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Is NYC Big Enough for Two Smoked Meat Burgers?

The smoked meat burger at Mile End Sandwich

Recently, Mile End Sandwich introduced a smoked meat burger as a special, and Fork in the Road had to try it. Priced at $14, the burger must be unique in town, we figured — but then remembered the Bowery Special at Bowery Diner (also $14).

Before we took a bite, we pushed back the lid to admire the pickles.

The Mile End version is made with a 50-50 mixture of house-smoked smoked meat, loosely packed together so that when you take a bite, little hints of smoked meat rise up as you chew. But the ground beef wins out with its minerally taste, so the thing still seems like a burger, and the impression is confirmed by bun, pickle topping, and mayo dressing. It’s really quite delectable.

The Bowery Diner take involves putting a plank of smoked meat on top of the patty, for a sort of double-decker burger. Here, the two distinct tastes are at war with each other, a tiff that gets amicably sorted out in your mouth.

The quality of the ground beef and smoked meat is comparable at both places, which are just a couple of blocks apart. Why not grab a friend and try both?

The Bowery Diner’s version also comes with fries.

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Mile End Deli: Social Media Flare Sours Smoked Meat’s Return

It took Mile End Sandwich almost a month to get smoked meat back on its menu after Hurricane Sandy destroyed the Red Hook commissary. But after raising the sandwich price from $12 to $14, a heated discourse between owner Noah Bernamoff and unhappy patrons hit Twitter and Facebook.

A disappointed customer took to Facebook and accused Bernamoff of “stealing” since the bagel she ordered wasn’t the deli’s signature Montreal bagel, and thus started a backlash on the social media platforms between Bernamoff and Mile End customers.

Last night, EVLocal chronicled smoked meat’s return. Bernamoff said the meat was produced upstate and transported back to the city, which accounted for the post-Hurricane price increase.

“Our issues are much more fundamental than a dollar a sandwich,” Bernamoff said on Tuesday afternoon. “We’ve increased costs because of our inability to do stuff in Red Hook. Traveling upstate, working in other people’s kitchens, taking the help of some of our restaurant friends . . . that comes at a cost.”

“When you create an analogy between a $13 sandwich and robbery,” Bernamoff said, “I took it personally because I’m not stealing anything from anybody.”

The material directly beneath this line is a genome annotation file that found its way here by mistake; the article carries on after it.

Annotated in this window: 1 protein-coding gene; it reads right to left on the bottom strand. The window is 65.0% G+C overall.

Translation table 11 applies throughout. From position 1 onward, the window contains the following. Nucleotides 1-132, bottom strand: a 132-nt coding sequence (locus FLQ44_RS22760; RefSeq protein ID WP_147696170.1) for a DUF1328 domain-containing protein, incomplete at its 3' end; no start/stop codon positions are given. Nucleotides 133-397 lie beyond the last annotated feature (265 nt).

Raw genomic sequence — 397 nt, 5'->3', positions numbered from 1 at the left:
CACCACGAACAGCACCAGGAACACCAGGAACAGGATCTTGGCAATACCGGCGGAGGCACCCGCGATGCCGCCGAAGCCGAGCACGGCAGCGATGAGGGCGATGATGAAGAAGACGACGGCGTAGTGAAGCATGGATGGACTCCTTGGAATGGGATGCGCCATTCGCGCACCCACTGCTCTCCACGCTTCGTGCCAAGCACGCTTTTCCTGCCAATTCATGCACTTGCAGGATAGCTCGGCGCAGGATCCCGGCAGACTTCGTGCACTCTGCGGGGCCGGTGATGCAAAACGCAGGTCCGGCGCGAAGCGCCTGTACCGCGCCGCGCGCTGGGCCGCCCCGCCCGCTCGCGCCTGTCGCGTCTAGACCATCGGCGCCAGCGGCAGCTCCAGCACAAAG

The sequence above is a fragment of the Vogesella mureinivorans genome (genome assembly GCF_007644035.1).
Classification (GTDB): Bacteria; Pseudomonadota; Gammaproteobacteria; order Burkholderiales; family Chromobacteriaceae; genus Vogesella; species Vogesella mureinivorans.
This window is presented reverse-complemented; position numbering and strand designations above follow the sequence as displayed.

Bernamoff said he received many e-mails in the past 24 hours, but one stood out. “I woke up this morning and got an e-mail from a total stranger who was like, I love your place, but there’s no way you’re going to make the situation better,” he said. “You should apologize and eat the shit sandwich. That person was absolutely right.”

This morning, an apology note appeared on Mile End’s Facebook page.

I apologize for having offended a customer who was trying to voice an opinion. The subsequent use of unprofessional language to fend off her army of Facebook friends was clearly not in my best interest. Mile End has always been a very chill place with a staff that works hard to please its customers as most of you who have visited can attest.

This past month has pushed and prodded the emotions of everyone at Mile End in ways that, unfortunately, too many of us can now truly understand. The business faces new challenges; the way we address them will define who we are and what we hope to be.

I have always welcomed constructive criticism — when constructive qualities are traded for mere snark, however, the line between what’s personal and what’s suggestive can be blurred. That said, I recognize that I crossed those same lines in response and for that I am sorry, particularly to our customers, fans, and Facebook followers.

Mile End has made massive headway since it got power back on in the Red Hook kitchen 10 days ago, but it will take a while before things are back to pre-Sandy standards. “We’re taking baby steps in the next couple of weeks,” Bernamoff said. “My hope is that come January we’re at the critical basis that Mile End stands for.”

About the flare on Facebook and Twitter, Bernamoff said: “It feels like reality TV to me. I have a warehouse to rebuild.”

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What’s Happening This Week: Bartenders Ball and the Slow Food Show